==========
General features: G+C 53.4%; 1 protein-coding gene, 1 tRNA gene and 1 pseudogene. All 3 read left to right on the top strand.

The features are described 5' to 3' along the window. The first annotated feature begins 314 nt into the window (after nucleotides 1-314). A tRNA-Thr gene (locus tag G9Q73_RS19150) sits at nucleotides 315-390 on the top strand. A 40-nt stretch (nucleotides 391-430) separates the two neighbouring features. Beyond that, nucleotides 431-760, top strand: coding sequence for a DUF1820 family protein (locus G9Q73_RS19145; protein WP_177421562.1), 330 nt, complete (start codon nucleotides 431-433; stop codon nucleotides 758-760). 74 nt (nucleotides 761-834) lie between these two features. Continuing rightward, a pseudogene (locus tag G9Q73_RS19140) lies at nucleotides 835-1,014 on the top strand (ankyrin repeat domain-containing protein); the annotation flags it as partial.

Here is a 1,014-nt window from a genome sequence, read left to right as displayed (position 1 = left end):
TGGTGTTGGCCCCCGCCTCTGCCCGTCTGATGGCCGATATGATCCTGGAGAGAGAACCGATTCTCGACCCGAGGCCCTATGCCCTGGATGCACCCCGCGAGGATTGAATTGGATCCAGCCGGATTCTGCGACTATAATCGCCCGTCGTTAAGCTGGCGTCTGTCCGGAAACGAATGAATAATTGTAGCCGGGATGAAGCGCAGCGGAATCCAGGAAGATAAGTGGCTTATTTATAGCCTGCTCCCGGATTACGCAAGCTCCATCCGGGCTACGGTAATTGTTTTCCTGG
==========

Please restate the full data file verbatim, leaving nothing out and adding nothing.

General features: G+C 53.4%; 1 protein-coding gene, 1 tRNA gene and 1 pseudogene. All 3 read left to right on the top strand.

The features are described 5' to 3' along the window. The first annotated feature begins 314 nt into the window (after nucleotides 1-314). A tRNA-Thr gene (locus tag G9Q73_RS19150) sits at nucleotides 315-390 on the top strand. A 40-nt stretch (nucleotides 391-430) separates the two neighbouring features. Beyond that, nucleotides 431-760, top strand: coding sequence for a DUF1820 family protein (locus G9Q73_RS19145; protein WP_177421562.1), 330 nt, complete (start codon nucleotides 431-433; stop codon nucleotides 758-760). 74 nt (nucleotides 761-834) lie between these two features. Continuing rightward, a pseudogene (locus tag G9Q73_RS19140) lies at nucleotides 835-1,014 on the top strand (ankyrin repeat domain-containing protein); the annotation flags it as partial.

Here is a 1,014-nt window from a genome sequence, read left to right as displayed (position 1 = left end):
TGGTGTTGGCCCCCGCCTCTGCCCGTCTGATGGCCGATATGATCCTGGAGAGAGAACCGATTCTCGACCCGAGGCCCTATGCCCTGGATGCACCCCGCGAGGATTGAATTGGATCCAGCCGGATTCTGCGACTATAATCGCCCGTCGTTAAGCTGGCGTCTGTCCGGAAACGAATGAATAATTGTAGCCGGGATGAAGCGCAGCGGAATCCAGGAAGATAAGTGGCTTATTTATAGCCTGCTCCCGGATTACGCAAGCTCCATCCGGGCTACGGTAATTGTTTTCCTGG